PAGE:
You want to get beautiful, not because of craving so much of others' attention, but due to the sole fact that it was lovely to be beautiful.

It was lovely to get beautiful, to become part of the word "beautiful" itself.

Just like the scene in "Breakfast in Tiffany" where Audrey Hepburn wore that beautiful black dress with pearls for breakfast.

With hair being curled. it felt lonely, but it was subtle.


But Hell, honestly, if that uni-crush girl wasn't attractive, I wouldn't give this psycho-analysis shit about her so much.
I would have never come up with the idea of "elegance".
Let's be freaking honest about that.

"After we started going around together, I asked her how come she could date a showoff bastard like Al Pike.
Jane said he wasn't a show-off. She said he had an inferiority complex. She acted like she felt sorry for him or
something, and she wasn't just putting it on. She meant it. It's a funny thing about girls.
Every time you mention some guy that's strictly a bastard--very mean, or very conceited and all--
and when you mention it to the girl, she'll tell you he has an inferiority complex.
Maybe he has, but that still doesn't keep him from being a bastard, in my opinion.

Girls. You never know what they're going to think.

I once got this girl Roberta Walsh's roommate a date with a friend of mine.
His name was Bob Robinson and he really had an inferiority complex.
You could tell he was very ashamed of his parents and all,
because they said "he don't" and "she don't" and stuff like that and they weren't very wealthy.
But he wasn't a bastard or anything. He was a very nice guy.
But this Roberta Walsh's roommate didn't like him at all.
She told Roberta he was too conceited--and the reason she thought he was conceited was because he happened
to mention to her that he was captain of the debating team.
A little thing like that, and she thought he was conceited!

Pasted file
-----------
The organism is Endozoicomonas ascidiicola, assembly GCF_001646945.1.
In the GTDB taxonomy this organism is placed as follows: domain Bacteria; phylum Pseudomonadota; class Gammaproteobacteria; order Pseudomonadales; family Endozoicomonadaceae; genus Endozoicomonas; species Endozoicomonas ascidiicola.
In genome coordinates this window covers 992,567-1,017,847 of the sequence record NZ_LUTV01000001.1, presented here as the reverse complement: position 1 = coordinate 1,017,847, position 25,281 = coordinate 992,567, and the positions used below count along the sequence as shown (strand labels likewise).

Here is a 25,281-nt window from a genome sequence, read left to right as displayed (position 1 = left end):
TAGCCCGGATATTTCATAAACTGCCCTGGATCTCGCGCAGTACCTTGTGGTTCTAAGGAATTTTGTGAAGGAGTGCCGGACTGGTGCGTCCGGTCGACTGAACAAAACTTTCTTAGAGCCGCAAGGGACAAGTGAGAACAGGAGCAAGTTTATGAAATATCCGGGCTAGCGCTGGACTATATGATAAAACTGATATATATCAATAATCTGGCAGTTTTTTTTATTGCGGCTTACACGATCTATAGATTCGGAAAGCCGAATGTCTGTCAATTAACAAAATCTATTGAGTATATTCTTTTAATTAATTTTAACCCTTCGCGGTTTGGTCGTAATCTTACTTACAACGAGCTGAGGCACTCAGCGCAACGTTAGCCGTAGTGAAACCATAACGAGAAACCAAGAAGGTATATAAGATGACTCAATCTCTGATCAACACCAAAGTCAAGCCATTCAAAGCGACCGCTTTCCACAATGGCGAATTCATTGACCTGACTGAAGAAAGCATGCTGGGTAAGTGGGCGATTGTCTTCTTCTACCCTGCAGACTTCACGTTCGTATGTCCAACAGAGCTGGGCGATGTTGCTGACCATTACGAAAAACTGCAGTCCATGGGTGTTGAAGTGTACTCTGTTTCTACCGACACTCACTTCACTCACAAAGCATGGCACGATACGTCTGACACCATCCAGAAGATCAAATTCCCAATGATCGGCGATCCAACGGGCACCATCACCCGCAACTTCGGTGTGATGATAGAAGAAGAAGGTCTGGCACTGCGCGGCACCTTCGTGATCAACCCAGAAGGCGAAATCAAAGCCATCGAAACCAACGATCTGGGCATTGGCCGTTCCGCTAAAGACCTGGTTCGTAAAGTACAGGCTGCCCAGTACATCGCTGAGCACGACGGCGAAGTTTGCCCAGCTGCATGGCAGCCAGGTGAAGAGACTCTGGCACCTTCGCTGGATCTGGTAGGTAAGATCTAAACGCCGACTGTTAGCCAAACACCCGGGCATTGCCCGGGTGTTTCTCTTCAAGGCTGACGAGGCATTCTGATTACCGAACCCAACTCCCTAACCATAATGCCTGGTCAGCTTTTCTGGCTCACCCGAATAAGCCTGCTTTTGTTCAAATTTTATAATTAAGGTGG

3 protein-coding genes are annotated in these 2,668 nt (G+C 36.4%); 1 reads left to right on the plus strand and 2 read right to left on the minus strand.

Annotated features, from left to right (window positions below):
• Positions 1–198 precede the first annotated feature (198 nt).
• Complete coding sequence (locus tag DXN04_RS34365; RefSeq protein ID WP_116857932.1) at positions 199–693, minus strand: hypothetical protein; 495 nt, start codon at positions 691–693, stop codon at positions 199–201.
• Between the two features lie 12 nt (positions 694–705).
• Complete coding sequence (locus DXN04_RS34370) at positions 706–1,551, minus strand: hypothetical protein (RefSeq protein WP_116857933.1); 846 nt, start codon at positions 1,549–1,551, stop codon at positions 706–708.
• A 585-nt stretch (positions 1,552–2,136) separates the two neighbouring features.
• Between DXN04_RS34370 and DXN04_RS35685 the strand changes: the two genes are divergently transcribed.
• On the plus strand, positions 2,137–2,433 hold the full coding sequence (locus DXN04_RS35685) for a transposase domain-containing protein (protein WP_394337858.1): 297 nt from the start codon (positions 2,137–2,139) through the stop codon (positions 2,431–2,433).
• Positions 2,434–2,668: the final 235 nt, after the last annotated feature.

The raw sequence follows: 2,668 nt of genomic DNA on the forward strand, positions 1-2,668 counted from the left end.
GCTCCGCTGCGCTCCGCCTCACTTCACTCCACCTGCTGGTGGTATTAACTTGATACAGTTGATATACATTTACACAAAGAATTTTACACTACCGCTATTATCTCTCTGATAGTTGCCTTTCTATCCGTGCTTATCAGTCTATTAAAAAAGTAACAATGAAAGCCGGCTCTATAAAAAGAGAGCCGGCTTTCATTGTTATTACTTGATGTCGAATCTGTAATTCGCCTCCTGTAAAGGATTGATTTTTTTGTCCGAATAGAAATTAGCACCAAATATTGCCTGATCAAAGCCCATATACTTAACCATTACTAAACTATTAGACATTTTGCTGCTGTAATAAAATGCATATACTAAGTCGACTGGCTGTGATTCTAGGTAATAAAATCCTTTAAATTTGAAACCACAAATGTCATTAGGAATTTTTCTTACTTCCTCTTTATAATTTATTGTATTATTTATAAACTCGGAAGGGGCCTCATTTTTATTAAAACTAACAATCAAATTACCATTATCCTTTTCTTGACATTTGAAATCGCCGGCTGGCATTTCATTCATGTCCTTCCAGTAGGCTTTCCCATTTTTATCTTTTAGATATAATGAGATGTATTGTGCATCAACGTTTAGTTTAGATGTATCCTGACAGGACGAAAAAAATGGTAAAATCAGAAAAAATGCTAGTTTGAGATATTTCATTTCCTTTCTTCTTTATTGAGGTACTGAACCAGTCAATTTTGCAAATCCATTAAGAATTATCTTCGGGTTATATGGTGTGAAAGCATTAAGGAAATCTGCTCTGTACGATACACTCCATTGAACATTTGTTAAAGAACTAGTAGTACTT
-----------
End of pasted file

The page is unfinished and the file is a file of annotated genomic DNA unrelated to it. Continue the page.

The trouble with girls is, if they like a boy, no matter how big a bastard he is,
they'll say he has an inferiority complex, and if they don't like him, no matter how nice a guy he is,
or how big an inferiority complex he has, they'll say he's conceited. Even smart girls do it."

- Catcher In The Rye - JD Salinger

In my solemn way, I kinda did it. Simply because I lost my voice.
When you lose your voice, not just you couldn't say much, but you also hate to say much.
Not only because it felt sick, it's also that you kinda lose the mood to speak.

And what happen next, was great. It was intuitive.

I couldn't care much about other things.

For example, Facebook.

I didn't post any words, I just posted photos, one post about toy model of tanks which I liked immensely due to its attention to details, being intricate.
Then a post of drawings of Claude Monet.
Not only because I liked it, but because it was beautiful, and I want my FB page to be beautiful.

I didn't feel like talking with people online, so I did not.

I read articles, books, things. It felt nice.
Then this link came, and the nice feeling intensifies. I had a lot to read now.

gomi look

I posted my cat's photos before. She was Gomi. She is deafmute.

The way I communicate with my wife, somehow is the same as how Gomi communicated with her.

It was thru subtle looks and expression.

Sometimes it was hand gestures. Sometimes I just hold her hand tightly.